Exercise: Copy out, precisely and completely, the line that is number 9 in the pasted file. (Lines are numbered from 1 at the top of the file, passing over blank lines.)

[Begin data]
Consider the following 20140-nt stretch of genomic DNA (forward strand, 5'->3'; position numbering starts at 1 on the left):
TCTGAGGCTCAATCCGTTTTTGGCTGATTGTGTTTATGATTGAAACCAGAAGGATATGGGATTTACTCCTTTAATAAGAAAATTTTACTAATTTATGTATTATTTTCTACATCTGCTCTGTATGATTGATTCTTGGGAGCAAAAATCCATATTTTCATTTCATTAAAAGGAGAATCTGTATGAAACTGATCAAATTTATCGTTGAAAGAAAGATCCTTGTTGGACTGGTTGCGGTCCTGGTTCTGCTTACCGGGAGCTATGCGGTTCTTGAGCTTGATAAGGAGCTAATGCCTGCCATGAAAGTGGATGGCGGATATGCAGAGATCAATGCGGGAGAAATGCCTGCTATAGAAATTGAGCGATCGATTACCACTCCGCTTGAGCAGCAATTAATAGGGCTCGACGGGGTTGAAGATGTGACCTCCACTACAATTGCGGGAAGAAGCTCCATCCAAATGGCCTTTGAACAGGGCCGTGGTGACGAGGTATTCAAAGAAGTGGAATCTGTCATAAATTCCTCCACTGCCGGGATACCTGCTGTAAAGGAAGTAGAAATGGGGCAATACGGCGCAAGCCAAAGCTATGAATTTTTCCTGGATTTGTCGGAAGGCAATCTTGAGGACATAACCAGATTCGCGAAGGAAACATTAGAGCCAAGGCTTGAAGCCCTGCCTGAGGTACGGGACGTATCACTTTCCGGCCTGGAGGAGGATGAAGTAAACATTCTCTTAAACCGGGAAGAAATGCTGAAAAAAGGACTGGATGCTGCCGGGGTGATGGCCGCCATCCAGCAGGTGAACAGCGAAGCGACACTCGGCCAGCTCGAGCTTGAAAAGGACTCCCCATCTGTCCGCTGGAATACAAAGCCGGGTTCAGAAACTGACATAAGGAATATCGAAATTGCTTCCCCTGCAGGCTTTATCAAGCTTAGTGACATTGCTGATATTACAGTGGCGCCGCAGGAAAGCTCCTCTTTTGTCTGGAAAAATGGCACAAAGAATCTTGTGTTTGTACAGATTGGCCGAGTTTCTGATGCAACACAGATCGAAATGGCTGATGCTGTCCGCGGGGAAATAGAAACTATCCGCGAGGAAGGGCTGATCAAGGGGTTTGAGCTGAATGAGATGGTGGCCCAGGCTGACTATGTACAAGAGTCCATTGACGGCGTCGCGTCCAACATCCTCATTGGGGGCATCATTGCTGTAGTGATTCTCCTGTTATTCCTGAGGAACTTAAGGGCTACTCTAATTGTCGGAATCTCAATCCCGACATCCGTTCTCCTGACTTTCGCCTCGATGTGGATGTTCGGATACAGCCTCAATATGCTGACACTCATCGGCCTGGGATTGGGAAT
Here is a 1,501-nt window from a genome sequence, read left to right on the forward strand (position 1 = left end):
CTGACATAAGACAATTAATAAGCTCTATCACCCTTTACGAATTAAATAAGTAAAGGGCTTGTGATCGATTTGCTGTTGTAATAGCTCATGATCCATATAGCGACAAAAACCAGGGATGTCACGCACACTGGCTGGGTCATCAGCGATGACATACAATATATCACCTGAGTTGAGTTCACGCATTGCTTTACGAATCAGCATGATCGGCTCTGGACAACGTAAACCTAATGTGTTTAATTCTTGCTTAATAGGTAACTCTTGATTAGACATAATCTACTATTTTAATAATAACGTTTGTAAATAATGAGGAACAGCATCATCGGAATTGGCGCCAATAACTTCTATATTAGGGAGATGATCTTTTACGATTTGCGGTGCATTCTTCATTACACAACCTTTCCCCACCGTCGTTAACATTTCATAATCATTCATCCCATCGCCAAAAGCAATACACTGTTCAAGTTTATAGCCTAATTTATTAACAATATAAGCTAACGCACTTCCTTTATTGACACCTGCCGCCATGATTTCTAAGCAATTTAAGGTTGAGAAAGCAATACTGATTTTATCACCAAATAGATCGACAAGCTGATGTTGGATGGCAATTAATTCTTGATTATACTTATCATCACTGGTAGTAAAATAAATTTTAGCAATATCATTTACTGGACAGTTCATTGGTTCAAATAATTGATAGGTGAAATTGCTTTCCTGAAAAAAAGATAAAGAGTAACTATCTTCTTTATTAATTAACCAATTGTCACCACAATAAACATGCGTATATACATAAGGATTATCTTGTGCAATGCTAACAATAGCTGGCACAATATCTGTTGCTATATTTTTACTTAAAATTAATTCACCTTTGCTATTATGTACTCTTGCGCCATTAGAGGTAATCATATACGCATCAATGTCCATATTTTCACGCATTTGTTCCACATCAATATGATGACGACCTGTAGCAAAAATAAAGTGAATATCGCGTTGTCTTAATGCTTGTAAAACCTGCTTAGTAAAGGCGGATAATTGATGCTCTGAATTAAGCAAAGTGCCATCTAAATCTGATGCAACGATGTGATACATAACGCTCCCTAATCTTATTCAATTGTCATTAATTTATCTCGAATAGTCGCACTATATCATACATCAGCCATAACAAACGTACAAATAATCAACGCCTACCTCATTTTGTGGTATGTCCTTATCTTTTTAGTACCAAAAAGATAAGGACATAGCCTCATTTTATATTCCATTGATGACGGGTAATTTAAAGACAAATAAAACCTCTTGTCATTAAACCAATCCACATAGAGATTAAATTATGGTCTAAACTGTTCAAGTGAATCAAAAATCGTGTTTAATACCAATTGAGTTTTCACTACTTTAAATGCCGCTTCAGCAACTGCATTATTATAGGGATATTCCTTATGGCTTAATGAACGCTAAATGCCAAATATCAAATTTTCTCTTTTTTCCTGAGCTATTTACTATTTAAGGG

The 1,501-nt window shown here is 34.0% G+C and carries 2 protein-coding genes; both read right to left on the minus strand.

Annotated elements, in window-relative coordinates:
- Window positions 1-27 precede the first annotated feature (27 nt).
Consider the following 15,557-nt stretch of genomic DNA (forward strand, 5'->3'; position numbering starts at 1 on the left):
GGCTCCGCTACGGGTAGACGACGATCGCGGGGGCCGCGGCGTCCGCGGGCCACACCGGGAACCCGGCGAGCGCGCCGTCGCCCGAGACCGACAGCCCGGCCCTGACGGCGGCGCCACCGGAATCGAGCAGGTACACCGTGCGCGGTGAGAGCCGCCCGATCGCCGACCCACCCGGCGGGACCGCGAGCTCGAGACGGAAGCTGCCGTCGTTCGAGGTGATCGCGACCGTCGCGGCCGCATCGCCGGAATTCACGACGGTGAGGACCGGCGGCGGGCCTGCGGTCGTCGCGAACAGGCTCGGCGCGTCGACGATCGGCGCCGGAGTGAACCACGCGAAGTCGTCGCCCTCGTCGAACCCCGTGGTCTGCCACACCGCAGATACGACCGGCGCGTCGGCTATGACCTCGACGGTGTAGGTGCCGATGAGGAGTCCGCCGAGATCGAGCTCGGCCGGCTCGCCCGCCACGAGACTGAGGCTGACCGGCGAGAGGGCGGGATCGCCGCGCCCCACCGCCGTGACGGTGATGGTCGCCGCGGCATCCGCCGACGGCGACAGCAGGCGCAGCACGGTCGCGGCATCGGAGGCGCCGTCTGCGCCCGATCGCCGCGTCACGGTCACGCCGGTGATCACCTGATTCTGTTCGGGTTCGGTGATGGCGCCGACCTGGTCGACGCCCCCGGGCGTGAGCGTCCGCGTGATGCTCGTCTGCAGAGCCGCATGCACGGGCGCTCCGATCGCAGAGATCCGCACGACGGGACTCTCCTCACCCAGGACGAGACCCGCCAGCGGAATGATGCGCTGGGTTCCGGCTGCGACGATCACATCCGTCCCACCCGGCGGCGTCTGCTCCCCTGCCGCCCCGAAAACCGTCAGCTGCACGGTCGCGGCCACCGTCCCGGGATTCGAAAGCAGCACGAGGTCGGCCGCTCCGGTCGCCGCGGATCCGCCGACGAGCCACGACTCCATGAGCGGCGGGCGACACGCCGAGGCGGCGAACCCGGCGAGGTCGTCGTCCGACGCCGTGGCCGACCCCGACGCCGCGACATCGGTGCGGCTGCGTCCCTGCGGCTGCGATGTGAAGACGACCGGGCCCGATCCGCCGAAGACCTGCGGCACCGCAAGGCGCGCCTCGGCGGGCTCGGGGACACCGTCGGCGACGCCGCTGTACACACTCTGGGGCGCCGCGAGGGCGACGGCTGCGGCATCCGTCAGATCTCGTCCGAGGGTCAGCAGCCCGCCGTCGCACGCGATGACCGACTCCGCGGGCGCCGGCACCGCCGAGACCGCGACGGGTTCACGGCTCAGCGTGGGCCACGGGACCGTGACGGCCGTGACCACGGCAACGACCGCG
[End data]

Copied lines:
GGCTCCGCTACGGGTAGACGACGATCGCGGGGGCCGCGGCGTCCGCGGGCCACACCGGGAACCCGGCGAGCGCGCCGTCGCCCGAGACCGACAGCCCGGCCCTGACGGCGGCGCCACCGGAATCGAGCAGGTACACCGTGCGCGGTGAGAGCCGCCCGATCGCCGACCCACCCGGCGGGACCGCGAGCTCGAGACGGAAGCTGCCGTCGTTCGAGGTGATCGCGACCGTCGCGGCCGCATCGCCGGAATTCACGACGGTGAGGACCGGCGGCGGGCCTGCGGTCGTCGCGAACAGGCTCGGCGCGTCGACGATCGGCGCCGGAGTGAACCACGCGAAGTCGTCGCCCTCGTCGAACCCCGTGGTCTGCCACACCGCAGATACGACCGGCGCGTCGGCTATGACCTCGACGGTGTAGGTGCCGATGAGGAGTCCGCCGAGATCGAGCTCGGCCGGCTCGCCCGCCACGAGACTGAGGCTGACCGGCGAGAGGGCGGGATCGCCGCGCCCCACCGCCGTGACGGTGATGGTCGCCGCGGCATCCGCCGACGGCGACAGCAGGCGCAGCACGGTCGCGGCATCGGAGGCGCCGTCTGCGCCCGATCGCCGCGTCACGGTCACGCCGGTGATCACCTGATTCTGTTCGGGTTCGGTGATGGCGCCGACCTGGTCGACGCCCCCGGGCGTGAGCGTCCGCGTGATGCTCGTCTGCAGAGCCGCATGCACGGGCGCTCCGATCGCAGAGATCCGCACGACGGGACTCTCCTCACCCAGGACGAGACCCGCCAGCGGAATGATGCGCTGGGTTCCGGCTGCGACGATCACATCCGTCCCACCCGGCGGCGTCTGCTCCCCTGCCGCCCCGAAAACCGTCAGCTGCACGGTCGCGGCCACCGTCCCGGGATTCGAAAGCAGCACGAGGTCGGCCGCTCCGGTCGCCGCGGATCCGCCGACGAGCCACGACTCCATGAGCGGCGGGCGACACGCCGAGGCGGCGAACCCGGCGAGGTCGTCGTCCGACGCCGTGGCCGACCCCGACGCCGCGACATCGGTGCGGCTGCGTCCCTGCGGCTGCGATGTGAAGACGACCGGGCCCGATCCGCCGAAGACCTGCGGCACCGCAAGGCGCGCCTCGGCGGGCTCGGGGACACCGTCGGCGACGCCGCTGTACACACTCTGGGGCGCCGCGAGGGCGACGGCTGCGGCATCCGTCAGATCTCGTCCGAGGGTCAGCAGCCCGCCGTCGCACGCGATGACCGACTCCGCGGGCGCCGGCACCGCCGAGACCGCGACGGGTTCACGGCTCAGCGTGGGCCACGGGACCGTGACGGCCGTGACCACGGCAACGACCGCG